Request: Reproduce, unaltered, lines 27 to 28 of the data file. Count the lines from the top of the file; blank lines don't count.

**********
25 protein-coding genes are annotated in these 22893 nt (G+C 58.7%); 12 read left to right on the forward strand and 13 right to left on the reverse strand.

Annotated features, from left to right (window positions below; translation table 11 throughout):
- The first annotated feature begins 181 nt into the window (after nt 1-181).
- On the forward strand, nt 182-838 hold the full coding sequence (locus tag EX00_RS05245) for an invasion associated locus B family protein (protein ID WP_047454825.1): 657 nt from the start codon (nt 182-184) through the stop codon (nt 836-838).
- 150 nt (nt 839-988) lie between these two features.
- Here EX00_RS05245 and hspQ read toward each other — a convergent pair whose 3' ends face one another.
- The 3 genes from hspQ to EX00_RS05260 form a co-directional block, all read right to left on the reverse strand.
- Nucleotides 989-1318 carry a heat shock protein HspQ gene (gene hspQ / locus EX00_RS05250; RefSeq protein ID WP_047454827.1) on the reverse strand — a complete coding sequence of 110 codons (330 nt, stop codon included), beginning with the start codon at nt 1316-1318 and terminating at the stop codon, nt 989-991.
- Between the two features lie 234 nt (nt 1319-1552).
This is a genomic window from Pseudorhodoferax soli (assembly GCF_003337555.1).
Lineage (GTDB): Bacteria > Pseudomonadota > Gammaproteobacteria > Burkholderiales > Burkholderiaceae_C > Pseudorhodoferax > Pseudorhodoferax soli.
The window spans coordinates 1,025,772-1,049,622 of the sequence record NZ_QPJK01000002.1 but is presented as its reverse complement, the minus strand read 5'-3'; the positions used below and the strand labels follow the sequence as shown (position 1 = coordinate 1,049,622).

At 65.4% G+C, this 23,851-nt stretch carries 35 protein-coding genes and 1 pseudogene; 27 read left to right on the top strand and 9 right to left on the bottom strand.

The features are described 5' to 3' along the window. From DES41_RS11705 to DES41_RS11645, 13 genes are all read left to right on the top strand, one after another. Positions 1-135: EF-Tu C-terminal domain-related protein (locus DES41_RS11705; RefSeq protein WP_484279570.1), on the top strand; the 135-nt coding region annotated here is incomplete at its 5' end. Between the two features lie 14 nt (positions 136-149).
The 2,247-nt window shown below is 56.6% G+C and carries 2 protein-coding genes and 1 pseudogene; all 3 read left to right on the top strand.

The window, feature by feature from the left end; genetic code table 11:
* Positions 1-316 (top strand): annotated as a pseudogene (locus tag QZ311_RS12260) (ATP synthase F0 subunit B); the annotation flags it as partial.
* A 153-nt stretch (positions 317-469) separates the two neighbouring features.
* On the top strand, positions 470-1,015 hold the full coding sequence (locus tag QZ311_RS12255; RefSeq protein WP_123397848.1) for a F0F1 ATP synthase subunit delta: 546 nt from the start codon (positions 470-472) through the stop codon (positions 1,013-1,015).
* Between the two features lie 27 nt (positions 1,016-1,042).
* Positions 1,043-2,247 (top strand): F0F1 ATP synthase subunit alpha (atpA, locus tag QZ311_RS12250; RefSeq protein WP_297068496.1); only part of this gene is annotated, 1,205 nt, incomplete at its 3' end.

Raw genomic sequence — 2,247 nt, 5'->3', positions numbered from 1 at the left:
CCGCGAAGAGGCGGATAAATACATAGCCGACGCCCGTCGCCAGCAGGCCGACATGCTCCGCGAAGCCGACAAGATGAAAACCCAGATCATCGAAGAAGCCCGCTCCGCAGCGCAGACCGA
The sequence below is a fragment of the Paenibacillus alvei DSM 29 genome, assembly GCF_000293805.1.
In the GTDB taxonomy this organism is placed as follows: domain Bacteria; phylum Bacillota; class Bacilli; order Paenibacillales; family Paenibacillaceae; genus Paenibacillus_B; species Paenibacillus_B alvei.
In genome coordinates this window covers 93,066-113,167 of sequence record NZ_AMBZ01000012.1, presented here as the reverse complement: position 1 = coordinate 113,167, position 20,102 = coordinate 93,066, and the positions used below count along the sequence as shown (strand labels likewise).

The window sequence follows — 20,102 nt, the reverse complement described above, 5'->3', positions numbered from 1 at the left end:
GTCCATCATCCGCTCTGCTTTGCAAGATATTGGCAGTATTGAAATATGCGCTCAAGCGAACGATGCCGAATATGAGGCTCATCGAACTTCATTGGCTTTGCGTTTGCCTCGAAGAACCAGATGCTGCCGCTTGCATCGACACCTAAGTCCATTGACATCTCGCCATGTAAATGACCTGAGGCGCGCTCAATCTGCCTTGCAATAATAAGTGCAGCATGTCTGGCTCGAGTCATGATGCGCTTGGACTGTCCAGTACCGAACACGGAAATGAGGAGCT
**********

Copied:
The window sequence follows — 20,102 nt, the reverse complement described above, 5'->3', positions numbered from 1 at the left end:
GTCCATCATCCGCTCTGCTTTGCAAGATATTGGCAGTATTGAAATATGCGCTCAAGCGAACGATGCCGAATATGAGGCTCATCGAACTTCATTGGCTTTGCGTTTGCCTCGAAGAACCAGATGCTGCCGCTTGCATCGACACCTAAGTCCATTGACATCTCGCCATGTAAATGACCTGAGGCGCGCTCAATCTGCCTTGCAATAATAAGTGCAGCATGTCTGGCTCGAGTCATGATGCGCTTGGACTGTCCAGTACCGAACACGGAAATGAGGAGCT